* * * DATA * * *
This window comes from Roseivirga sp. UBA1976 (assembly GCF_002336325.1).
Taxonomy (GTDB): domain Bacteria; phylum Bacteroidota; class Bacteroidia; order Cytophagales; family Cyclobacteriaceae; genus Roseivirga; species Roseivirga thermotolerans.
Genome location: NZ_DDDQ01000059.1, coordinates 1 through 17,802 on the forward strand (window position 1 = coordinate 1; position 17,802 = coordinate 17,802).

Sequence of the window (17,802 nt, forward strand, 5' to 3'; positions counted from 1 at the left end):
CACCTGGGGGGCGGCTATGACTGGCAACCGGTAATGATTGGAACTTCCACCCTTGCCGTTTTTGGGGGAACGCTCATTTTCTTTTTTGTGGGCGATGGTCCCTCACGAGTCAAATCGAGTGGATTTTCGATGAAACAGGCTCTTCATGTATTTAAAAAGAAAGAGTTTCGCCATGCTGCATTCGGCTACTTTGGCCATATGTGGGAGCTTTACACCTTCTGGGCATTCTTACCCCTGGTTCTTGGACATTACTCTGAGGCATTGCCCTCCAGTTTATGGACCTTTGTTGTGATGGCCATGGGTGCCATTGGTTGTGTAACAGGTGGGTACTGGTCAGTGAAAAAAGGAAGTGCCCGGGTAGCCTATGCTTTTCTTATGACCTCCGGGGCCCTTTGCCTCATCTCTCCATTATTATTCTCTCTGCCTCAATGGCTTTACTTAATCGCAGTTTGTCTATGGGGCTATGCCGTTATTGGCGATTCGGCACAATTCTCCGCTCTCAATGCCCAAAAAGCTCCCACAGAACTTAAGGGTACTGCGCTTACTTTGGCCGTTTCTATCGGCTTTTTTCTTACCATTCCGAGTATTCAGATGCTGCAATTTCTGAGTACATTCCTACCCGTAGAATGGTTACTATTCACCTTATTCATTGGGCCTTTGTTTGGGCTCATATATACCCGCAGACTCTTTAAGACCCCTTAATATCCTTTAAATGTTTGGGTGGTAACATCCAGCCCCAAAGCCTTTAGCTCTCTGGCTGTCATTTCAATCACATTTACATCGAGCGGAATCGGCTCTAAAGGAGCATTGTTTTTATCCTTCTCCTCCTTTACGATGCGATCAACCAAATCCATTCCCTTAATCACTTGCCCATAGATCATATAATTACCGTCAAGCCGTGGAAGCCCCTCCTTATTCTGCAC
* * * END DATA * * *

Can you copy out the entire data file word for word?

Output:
This window comes from Roseivirga sp. UBA1976 (assembly GCF_002336325.1).
Taxonomy (GTDB): domain Bacteria; phylum Bacteroidota; class Bacteroidia; order Cytophagales; family Cyclobacteriaceae; genus Roseivirga; species Roseivirga thermotolerans.
Genome location: NZ_DDDQ01000059.1, coordinates 1 through 17,802 on the forward strand (window position 1 = coordinate 1; position 17,802 = coordinate 17,802).

Sequence of the window (17,802 nt, forward strand, 5' to 3'; positions counted from 1 at the left end):
CACCTGGGGGGCGGCTATGACTGGCAACCGGTAATGATTGGAACTTCCACCCTTGCCGTTTTTGGGGGAACGCTCATTTTCTTTTTTGTGGGCGATGGTCCCTCACGAGTCAAATCGAGTGGATTTTCGATGAAACAGGCTCTTCATGTATTTAAAAAGAAAGAGTTTCGCCATGCTGCATTCGGCTACTTTGGCCATATGTGGGAGCTTTACACCTTCTGGGCATTCTTACCCCTGGTTCTTGGACATTACTCTGAGGCATTGCCCTCCAGTTTATGGACCTTTGTTGTGATGGCCATGGGTGCCATTGGTTGTGTAACAGGTGGGTACTGGTCAGTGAAAAAAGGAAGTGCCCGGGTAGCCTATGCTTTTCTTATGACCTCCGGGGCCCTTTGCCTCATCTCTCCATTATTATTCTCTCTGCCTCAATGGCTTTACTTAATCGCAGTTTGTCTATGGGGCTATGCCGTTATTGGCGATTCGGCACAATTCTCCGCTCTCAATGCCCAAAAAGCTCCCACAGAACTTAAGGGTACTGCGCTTACTTTGGCCGTTTCTATCGGCTTTTTTCTTACCATTCCGAGTATTCAGATGCTGCAATTTCTGAGTACATTCCTACCCGTAGAATGGTTACTATTCACCTTATTCATTGGGCCTTTGTTTGGGCTCATATATACCCGCAGACTCTTTAAGACCCCTTAATATCCTTTAAATGTTTGGGTGGTAACATCCAGCCCCAAAGCCTTTAGCTCTCTGGCTGTCATTTCAATCACATTTACATCGAGCGGAATCGGCTCTAAAGGAGCATTGTTTTTATCCTTCTCCTCCTTTACGATGCGATCAACCAAATCCATTCCCTTAATCACTTGCCCATAGATCATATAATTACCGTCAAGCCGTGGAAGCCCCTCCTTATTCTGCAC